When we reviewed indie brick breaking game Inflexiball a couple of months ago, our resident Brazilian reader Guilherme quickly noticed that the game was not available in the Brazilian Windows Phone Store. We gave publisher Renatus Media a shout to find out why the game skipped over good ol’ Brazil. No, it wasn’t due to riots or Angry Birds attacks!
As it turns out, Inflexiball didn’t release in Brazil for the same reason every other game passes over the South American nation: Brazil’s strict and somewhat confusing software ratings requirements. It just so happens that we published a guide to releasing software in Brazil a few months back. Renatus put it to use and Inflexiball has just launched there at last.
Brazilian Inflexiball fans aren’t the only ones with occasion to celebrate today. Renatus has also just released a new update to the game that doubles it length! Details and impressions after the break.
Inflexiball version 1.1 release notes
- 14 new levels (15-28)
- new bricks and bosses added
- new quests and items
- new background
The game launched with 14 levels, so this update pushes it up to 28 total levels. The new quests are basically objectives that must be completed on top of destroying all of a level’s bricks, such as collecting a specific item hidden within one of the bricks. You can beat a level but fail the quest, which is sort of the equivalent of failing to 3-star a level in other games.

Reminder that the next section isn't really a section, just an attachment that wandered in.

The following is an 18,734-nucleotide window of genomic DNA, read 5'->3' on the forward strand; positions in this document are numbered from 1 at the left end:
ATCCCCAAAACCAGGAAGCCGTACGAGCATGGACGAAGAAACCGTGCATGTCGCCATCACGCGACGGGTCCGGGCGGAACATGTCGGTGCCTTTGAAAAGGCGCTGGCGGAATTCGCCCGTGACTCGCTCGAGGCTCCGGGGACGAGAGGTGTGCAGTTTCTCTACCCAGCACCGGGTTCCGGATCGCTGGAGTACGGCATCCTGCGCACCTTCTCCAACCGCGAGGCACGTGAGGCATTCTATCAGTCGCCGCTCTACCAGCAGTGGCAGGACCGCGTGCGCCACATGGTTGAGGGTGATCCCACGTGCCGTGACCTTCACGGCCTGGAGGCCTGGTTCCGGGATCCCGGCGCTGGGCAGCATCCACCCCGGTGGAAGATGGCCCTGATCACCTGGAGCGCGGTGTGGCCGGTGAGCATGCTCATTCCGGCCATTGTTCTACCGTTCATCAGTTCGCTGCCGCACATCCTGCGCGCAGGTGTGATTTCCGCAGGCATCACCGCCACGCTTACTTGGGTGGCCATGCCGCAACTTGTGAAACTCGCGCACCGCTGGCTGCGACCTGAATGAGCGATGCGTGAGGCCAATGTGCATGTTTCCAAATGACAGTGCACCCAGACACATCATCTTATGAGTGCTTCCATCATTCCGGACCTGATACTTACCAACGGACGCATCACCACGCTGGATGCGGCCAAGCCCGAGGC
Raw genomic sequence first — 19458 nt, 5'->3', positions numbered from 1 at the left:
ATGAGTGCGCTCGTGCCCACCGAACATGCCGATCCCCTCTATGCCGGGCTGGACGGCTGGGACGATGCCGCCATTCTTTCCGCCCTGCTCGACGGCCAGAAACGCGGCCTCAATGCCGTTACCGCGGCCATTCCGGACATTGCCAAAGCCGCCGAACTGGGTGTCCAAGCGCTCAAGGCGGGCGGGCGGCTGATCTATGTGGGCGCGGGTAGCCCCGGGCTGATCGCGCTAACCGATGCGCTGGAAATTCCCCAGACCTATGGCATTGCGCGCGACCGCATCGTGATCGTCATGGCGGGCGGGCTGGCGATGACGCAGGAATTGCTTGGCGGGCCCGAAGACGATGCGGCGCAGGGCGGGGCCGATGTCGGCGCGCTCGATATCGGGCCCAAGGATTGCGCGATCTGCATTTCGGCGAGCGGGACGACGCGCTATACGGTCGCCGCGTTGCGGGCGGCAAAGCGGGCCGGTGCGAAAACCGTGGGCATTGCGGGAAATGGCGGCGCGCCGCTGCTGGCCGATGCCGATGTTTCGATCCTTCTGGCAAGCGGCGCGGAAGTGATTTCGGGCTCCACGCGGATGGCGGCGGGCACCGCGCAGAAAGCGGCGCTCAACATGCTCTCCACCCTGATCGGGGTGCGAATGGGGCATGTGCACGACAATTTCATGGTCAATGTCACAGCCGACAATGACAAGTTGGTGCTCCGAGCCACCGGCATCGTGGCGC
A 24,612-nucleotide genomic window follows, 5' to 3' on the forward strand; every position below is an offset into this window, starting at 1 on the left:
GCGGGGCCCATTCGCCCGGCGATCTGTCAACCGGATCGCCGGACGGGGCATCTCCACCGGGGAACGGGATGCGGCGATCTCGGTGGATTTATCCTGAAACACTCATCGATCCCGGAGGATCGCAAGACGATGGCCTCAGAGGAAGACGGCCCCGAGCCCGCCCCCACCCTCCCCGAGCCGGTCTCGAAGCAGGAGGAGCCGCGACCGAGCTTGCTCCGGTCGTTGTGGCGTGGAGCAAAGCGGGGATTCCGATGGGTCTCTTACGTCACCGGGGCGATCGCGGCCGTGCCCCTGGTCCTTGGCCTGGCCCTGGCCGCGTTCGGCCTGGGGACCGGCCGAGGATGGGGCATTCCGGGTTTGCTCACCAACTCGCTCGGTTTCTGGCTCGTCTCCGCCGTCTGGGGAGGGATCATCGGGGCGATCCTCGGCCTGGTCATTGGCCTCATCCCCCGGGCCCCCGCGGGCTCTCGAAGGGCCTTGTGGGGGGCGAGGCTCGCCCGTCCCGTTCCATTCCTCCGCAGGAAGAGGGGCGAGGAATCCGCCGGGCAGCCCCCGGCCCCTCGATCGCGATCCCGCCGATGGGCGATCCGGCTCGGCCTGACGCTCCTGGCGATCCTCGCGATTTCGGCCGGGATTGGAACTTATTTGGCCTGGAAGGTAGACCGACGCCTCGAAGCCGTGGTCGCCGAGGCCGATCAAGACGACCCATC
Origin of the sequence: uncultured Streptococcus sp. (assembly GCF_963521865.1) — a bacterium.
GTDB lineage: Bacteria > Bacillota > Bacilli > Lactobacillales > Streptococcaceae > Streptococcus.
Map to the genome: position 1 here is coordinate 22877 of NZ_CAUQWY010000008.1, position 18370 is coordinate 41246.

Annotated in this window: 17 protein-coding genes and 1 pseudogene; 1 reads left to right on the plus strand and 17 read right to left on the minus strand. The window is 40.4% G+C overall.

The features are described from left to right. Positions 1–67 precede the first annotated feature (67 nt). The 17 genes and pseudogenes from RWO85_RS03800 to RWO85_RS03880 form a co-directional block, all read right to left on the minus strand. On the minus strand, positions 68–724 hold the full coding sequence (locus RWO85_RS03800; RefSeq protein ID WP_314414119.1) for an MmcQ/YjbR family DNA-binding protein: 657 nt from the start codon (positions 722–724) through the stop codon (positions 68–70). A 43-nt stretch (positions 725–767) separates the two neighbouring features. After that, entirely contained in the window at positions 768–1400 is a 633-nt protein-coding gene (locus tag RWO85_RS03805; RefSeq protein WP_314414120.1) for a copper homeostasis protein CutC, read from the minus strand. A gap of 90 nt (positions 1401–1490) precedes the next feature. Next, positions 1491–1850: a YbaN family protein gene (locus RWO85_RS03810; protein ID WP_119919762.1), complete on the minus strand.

The new bosses tend to be combinations of large and small steampunk aircraft. They fire shots that will cause players to lose a life if they hit their paddles. Boss levels are tricky because you still have to break an arrangement of bricks on top of dodging and attacking the bosses. You’ll probably have to retry some boss levels several times before your paddle emerges victorious.
Inflexiball is a brick breaking game with steampunk elements, somewhat reminiscent of Xbox Windows Phone game IonballEX. The main difference – besides this game’s brighter visual style – is its free to play nature. Since it doesn’t cost anything outright, the developers monetize the game with an energy mechanic.
Each time you play a level, it depletes part of an energy meter. Run out of energy and you’ll need to either purchase more with the in-game gold currency or wait a while for it to refill. You can earn gold by collecting it during levels, so you’re not really forced to make In-App Purchases. My only issue with that is that failing a level and choosing to retry it still costs energy, whereas I’d prefer to spend the energy once and have as many tries as needed to beat it.
Retrying becomes an issue because Inflexiball can be surprisingly difficult at times. Bricks often appear very low on the screen and the ball moves slightly too fast in general, making it tough for players to react in time. The ball, bricks, and especially boss projectiles are also a bit smaller than necessary.
Those criticisms aside, I love the game’s setting, and you can never have too many quality brick breakers. Considering that the Windows Phone version of Inflexiball has been downloaded over 10,000 times since its release, players seem to agree… And now Brazilians can get in on that action as well. Learn more at publisher Renatus Media's website.
Inflexiball – Windows Phone 8 – 44 MB – Free – Store Link
Update: The game finally showed up on the Brazilian Store, a bit later than we originally reported it.